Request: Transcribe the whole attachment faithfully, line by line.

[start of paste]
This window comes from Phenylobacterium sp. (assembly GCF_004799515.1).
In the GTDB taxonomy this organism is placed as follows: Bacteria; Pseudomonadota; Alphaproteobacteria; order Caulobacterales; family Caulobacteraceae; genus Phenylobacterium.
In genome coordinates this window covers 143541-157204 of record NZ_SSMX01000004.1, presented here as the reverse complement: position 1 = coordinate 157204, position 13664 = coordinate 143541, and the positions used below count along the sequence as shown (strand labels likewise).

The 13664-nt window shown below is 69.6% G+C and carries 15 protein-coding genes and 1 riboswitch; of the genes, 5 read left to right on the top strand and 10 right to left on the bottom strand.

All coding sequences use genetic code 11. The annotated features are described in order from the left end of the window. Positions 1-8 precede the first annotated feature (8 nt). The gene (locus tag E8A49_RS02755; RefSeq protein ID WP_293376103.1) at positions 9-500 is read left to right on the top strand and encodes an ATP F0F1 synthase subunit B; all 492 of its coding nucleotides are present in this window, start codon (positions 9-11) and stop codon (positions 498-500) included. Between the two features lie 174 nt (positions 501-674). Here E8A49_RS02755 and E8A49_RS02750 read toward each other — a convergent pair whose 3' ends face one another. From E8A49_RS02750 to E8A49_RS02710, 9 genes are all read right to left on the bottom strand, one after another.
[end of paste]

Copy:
This window comes from Phenylobacterium sp. (assembly GCF_004799515.1).
In the GTDB taxonomy this organism is placed as follows: Bacteria; Pseudomonadota; Alphaproteobacteria; order Caulobacterales; family Caulobacteraceae; genus Phenylobacterium.
In genome coordinates this window covers 143541-157204 of record NZ_SSMX01000004.1, presented here as the reverse complement: position 1 = coordinate 157204, position 13664 = coordinate 143541, and the positions used below count along the sequence as shown (strand labels likewise).

The 13664-nt window shown below is 69.6% G+C and carries 15 protein-coding genes and 1 riboswitch; of the genes, 5 read left to right on the top strand and 10 right to left on the bottom strand.

All coding sequences use genetic code 11. The annotated features are described in order from the left end of the window. Positions 1-8 precede the first annotated feature (8 nt). The gene (locus tag E8A49_RS02755; RefSeq protein ID WP_293376103.1) at positions 9-500 is read left to right on the top strand and encodes an ATP F0F1 synthase subunit B; all 492 of its coding nucleotides are present in this window, start codon (positions 9-11) and stop codon (positions 498-500) included. Between the two features lie 174 nt (positions 501-674). Here E8A49_RS02755 and E8A49_RS02750 read toward each other — a convergent pair whose 3' ends face one another. From E8A49_RS02750 to E8A49_RS02710, 9 genes are all read right to left on the bottom strand, one after another.